Since Trax Ghana was established in 1989, we have been supporting small-holder farmers in Northern Ghana to use agroecological practices on their farms. In Northern Ghana agroecology offers opportunities to increase the sustainability of farming through reduced and reversed environmental degradation and improved crop yields. Agroecology enables sustainable agriculture through natural resource management and environmentally-sensitive farming.
While the natural, environmental features of Northern Ghana mean agroecological practices are particularly important in this region, Trax also recognises that agroecology is often perceived in relation to food sovereignty and is understood to include social elements of connecting communities to the land and the production of food. This is particularly pertinent in Northern Ghana where communities and social ties are integral to daily life. That is why we always work with farmer groups and aim to building the capacity of farmer groups to govern their shared natural resources collectively.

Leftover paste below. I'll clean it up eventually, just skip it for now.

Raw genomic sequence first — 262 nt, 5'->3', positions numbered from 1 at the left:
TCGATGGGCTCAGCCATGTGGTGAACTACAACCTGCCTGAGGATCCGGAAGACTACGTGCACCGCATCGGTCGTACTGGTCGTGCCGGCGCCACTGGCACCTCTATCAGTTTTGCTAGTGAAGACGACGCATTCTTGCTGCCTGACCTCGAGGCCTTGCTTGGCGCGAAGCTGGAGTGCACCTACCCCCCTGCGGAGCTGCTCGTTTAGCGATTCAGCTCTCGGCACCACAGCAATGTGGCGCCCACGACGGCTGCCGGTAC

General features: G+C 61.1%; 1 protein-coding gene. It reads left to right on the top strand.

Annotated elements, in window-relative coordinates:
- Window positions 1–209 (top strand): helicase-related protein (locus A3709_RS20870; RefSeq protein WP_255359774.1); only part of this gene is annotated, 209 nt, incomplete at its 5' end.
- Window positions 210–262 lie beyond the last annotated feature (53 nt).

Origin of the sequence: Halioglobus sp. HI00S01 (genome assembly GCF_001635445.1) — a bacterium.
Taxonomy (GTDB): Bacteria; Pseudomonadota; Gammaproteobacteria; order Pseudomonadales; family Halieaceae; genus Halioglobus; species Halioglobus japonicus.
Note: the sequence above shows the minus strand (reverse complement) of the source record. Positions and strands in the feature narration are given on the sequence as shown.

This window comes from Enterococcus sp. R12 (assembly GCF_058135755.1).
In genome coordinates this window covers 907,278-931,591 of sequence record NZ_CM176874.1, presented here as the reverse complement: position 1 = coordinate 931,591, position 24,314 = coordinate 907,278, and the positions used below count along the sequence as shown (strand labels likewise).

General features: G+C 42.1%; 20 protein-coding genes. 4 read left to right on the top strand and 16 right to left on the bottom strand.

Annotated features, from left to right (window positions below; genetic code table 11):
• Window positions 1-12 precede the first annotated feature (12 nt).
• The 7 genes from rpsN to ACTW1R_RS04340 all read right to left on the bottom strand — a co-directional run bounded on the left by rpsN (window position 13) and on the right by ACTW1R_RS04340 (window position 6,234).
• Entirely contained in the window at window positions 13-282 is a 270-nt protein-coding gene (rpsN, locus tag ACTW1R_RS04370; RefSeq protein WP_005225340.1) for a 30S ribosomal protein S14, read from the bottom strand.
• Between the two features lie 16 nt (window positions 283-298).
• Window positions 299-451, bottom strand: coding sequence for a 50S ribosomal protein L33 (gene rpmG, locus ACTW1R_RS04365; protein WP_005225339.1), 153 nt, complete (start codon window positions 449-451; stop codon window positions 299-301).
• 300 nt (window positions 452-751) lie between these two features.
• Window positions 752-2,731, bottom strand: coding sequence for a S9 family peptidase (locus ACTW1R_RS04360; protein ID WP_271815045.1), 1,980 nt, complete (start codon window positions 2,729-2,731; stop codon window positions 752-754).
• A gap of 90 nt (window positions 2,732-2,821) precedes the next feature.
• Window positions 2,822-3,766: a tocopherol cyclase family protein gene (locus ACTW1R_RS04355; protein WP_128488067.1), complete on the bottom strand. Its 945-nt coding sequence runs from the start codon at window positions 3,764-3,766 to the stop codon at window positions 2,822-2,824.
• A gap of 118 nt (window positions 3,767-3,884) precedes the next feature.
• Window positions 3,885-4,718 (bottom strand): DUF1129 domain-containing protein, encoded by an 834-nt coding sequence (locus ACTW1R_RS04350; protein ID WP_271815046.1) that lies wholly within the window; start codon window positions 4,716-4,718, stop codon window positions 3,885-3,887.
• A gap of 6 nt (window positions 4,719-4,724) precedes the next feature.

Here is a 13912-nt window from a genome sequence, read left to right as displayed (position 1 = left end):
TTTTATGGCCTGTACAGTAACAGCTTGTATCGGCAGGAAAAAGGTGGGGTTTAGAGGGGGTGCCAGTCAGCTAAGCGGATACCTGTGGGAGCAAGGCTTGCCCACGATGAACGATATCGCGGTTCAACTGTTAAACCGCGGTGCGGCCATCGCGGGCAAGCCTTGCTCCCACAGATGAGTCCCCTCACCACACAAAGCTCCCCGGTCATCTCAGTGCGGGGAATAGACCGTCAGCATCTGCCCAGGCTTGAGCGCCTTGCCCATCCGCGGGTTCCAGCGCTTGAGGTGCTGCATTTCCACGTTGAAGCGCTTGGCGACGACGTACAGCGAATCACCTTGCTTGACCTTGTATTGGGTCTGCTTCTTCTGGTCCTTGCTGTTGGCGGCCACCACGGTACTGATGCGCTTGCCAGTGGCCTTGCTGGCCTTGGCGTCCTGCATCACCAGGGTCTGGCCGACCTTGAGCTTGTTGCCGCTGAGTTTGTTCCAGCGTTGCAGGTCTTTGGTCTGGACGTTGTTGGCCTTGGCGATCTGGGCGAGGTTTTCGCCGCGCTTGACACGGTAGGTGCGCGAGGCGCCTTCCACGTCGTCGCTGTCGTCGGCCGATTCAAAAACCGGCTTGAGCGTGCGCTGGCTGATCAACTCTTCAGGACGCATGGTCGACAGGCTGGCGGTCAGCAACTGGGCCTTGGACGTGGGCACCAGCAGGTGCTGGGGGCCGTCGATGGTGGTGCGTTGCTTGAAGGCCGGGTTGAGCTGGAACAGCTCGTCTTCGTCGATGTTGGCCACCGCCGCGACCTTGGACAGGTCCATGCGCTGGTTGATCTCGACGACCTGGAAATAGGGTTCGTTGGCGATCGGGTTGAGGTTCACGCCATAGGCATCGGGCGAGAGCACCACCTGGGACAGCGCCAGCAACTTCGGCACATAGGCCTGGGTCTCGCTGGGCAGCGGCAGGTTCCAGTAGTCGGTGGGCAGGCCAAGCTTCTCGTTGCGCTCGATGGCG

Agroecology is one of the principles of food sovereignty, a term which has continued to gain attention since it was first proposed in the NGO response to the World Food Summit in 1996.
Food sovereignty focuses of food for people rather than commodities, putting the right to food as central within primary food production activities. In line with this, food sovereignty also values food producers and their rights, supports local food systems where producers and consumers can co-produce the food system, and gives local governance to the local communities. Through diverse and agroecological farming, food sovereignty supports naturally-occurring ecosystem functions to increase resilience, making use of locally-sensitive, context-specific knowledge of food systems.
Food sovereignty is now a widely accepted term in many countries, including Ghana, and is a growing movement worldwide. The food sovereignty movement in Ghana is particularly active in opposing the Plant Breeders Bill, dubbed the ‘Monsanto Law’, which is being pursued by the national government at the moment.
Through our activities with local communities and farmer groups, Trax Ghana actively endorses food sovereignty and supports the practice of the associated principles every day. We unite with farmers and food producers worldwide and strive towards a healthy, social just, and sustainable food system. The 17th of April is the International Day of Peasants’ Struggle. Trax recognises the struggle of the farmers we support daily and the shared goals with other food sovereignty practitioners and activists globally.